Obama budget: First cut deepest

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The 2012 budget proposal released by President Barack Obama Feb. 14 has shifted his administration’s focus away from averting the economic crisis. Perhaps in reaction to Republican and Tea Party voters, the budget will cut $1.1 trillion from the federal deficit over the next 10 years.

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VALERIE JARRETT

“Having emerged from the worst recession in generations, the president has put forward a plan to rebuild our economy and win the future by out-innovating, out-educating, and out-building our global competitors and creating the jobs and industries of tomorrow,” said Valerie Jarrett, White House senior adviser. “But we cannot rebuild our economy and win the future if we pass on a mountain of debt to our children and grandchildren. We must restore fiscal responsibility, and reform our government to make it more effective, efficient, and open to the American people.”

In a conference call with African-American stakeholders across the nation, White House representatives illustrated the continuing benefits included in the budget as well as some unfortunate cuts such as the reduction of funding for Community Development Block Grants and the Low Income Home Energy Assistance Program. However, advisers said the Obama administration will continue its commitment to programs focused on education, innovation, clean energy and infrastructure.

“The president’s 2012 Budget is a responsible approach that puts the nation on a path to live within our means so we can invest in our future—by cutting wasteful spending and making tough choices on some things we cannot afford, while keeping the investments we need to grow the economy and create jobs,” Jarrett said. “It targets scarce federal resources to the areas critical to winning the future: education, innovation, clean energy, and infrastructure. And it proposes to reform how Washington does business, putting more federal funding up for competition, cutting waste, and reorganizing government so that it better serves the American people.”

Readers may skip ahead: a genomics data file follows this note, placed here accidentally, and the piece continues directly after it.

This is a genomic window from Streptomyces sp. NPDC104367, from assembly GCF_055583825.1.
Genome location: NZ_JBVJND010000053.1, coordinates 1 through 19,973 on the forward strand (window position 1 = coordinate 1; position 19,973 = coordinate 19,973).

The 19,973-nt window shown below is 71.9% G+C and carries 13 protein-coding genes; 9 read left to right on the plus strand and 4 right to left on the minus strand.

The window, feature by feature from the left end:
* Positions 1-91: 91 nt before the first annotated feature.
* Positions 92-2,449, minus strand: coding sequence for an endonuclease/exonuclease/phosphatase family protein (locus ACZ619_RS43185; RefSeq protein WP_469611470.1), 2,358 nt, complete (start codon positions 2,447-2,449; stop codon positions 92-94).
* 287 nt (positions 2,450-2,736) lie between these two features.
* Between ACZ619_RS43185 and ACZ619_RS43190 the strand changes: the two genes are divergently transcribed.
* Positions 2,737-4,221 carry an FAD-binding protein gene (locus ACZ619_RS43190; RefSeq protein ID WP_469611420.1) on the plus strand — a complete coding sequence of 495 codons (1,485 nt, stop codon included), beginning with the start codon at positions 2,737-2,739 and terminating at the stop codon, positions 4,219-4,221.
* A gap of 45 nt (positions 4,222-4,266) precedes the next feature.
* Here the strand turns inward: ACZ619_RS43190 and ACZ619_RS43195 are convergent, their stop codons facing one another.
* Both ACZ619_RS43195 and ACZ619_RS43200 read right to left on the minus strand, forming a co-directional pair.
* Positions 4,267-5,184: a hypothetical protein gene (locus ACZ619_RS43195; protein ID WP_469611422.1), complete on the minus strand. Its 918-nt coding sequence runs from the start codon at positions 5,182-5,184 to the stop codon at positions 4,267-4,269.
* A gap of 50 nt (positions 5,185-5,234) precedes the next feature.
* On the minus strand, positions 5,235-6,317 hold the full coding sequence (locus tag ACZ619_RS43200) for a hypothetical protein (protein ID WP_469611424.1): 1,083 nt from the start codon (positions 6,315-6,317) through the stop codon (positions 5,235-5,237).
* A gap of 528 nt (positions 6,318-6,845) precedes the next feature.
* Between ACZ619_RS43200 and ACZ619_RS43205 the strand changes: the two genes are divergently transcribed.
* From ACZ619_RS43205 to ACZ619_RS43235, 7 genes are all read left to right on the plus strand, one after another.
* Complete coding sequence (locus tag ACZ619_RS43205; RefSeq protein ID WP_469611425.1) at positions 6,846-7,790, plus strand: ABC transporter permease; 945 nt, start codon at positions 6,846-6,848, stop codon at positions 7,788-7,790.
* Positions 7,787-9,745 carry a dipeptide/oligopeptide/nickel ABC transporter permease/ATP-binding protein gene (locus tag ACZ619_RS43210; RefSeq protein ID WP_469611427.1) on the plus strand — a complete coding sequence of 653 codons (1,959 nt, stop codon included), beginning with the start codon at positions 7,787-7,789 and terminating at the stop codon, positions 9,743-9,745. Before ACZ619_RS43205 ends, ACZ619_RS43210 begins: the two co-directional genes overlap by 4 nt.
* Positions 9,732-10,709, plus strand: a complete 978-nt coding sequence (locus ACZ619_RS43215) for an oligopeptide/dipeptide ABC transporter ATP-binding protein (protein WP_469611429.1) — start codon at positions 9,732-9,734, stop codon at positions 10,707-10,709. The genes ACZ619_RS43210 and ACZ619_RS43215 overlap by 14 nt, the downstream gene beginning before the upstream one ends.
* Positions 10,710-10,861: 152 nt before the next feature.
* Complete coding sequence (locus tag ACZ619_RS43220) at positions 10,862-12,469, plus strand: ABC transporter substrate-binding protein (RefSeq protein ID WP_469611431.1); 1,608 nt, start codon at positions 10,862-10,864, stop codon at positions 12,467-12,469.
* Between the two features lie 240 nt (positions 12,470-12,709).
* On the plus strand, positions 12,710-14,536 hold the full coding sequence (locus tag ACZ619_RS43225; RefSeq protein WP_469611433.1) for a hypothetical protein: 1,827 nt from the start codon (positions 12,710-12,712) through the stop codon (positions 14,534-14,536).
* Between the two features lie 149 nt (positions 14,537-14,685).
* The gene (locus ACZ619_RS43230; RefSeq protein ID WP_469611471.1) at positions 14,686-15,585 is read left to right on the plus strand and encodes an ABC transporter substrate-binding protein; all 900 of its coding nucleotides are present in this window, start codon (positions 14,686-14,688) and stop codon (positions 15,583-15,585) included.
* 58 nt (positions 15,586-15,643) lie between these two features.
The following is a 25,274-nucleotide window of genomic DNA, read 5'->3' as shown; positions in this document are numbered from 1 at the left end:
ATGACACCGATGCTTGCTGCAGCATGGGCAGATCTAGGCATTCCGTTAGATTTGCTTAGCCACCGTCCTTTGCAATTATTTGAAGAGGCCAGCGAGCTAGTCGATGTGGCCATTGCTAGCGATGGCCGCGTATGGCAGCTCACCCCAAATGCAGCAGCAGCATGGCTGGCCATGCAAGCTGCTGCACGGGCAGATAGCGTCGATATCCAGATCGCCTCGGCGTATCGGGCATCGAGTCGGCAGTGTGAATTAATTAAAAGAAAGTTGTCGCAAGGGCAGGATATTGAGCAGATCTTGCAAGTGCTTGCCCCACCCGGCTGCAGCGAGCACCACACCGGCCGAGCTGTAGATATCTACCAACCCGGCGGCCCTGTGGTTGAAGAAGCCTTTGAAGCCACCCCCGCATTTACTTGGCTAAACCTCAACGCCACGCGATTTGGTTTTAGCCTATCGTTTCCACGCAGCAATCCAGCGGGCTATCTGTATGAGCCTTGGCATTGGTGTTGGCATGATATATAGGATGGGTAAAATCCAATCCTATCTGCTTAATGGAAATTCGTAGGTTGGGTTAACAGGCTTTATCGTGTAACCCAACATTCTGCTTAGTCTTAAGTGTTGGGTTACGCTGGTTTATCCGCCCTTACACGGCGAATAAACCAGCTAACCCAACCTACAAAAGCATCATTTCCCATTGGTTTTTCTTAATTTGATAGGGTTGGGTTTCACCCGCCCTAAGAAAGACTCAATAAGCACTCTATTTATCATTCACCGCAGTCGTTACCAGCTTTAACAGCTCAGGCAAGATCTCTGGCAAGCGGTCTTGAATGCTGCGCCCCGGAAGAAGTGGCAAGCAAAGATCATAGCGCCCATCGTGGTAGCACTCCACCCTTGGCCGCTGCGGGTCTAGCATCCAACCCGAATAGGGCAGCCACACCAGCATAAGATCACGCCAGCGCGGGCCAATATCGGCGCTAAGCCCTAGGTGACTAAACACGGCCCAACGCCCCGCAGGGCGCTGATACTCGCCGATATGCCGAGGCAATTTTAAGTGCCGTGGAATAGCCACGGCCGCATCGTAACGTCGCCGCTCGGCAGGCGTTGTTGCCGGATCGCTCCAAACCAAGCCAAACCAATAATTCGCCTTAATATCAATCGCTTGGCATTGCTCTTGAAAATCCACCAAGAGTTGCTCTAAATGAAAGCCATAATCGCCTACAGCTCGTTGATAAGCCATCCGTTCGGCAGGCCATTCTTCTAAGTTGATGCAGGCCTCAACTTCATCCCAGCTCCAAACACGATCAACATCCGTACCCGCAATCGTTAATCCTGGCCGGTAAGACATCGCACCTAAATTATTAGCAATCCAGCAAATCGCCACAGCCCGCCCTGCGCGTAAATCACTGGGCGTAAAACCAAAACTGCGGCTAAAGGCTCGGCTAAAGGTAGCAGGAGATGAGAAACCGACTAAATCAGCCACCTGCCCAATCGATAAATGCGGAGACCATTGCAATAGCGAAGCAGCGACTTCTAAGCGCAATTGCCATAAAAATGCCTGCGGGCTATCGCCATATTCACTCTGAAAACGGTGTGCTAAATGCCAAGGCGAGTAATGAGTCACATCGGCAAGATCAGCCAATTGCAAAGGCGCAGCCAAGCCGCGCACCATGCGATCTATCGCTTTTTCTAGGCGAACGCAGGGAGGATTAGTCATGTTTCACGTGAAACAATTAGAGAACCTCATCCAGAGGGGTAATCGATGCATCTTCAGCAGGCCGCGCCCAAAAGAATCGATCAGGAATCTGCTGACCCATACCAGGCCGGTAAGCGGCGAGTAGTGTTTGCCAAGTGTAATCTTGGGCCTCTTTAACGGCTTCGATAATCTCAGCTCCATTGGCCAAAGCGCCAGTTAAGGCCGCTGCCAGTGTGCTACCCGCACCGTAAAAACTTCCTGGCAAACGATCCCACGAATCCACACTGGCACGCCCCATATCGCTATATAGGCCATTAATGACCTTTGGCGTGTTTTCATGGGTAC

African-American neighborhoods in Pittsburgh could be hit hardest by a cut in CDBG funding, which funds local community development activities such as affordable housing, anti-poverty programs, and infrastructure development. If approved the budget would take away approximately $300 million in CDBG funding from city governments.

“Initially there were thoughts about doing dramatic cuts in CDBG – I had heard up to 25 percent. The president insisted on a very minor cut of seven and a half percent,” Jarrett said. “We don’t know what the Republicans will do in response, but we are going to fight hard to make sure that you have every CDBG dollar that we can possibly give.”

The reduction of LIHEAP funding by $2.5 billion is another cut that could hurt low-income African-Americans who depend on the program for help paying their energy bills. White House advisers said the original increase in funding to $5 billion came in response to high energy prices that have since decreased.

The president’s budget is really grounded in what’s best for our economy,” said Cecelia Rouse, a member of the Council of Economic Advisors. “This wasn’t a cut anyone wanted to make. Should we see another spike in energy prices, we will revisit this decision.”

A budget proposal developed by the Republican Study Committee would cut the deficit from $2.5 trillion over the next ten years. The “Spending Reduction Act of 2011” would reduce funding for non-defense, non-homeland security and non-veterans programs, eliminate federal oversight of the banks, cut the federal workforce by 15 percent and cut approximately $80 billion for healthcare reform.

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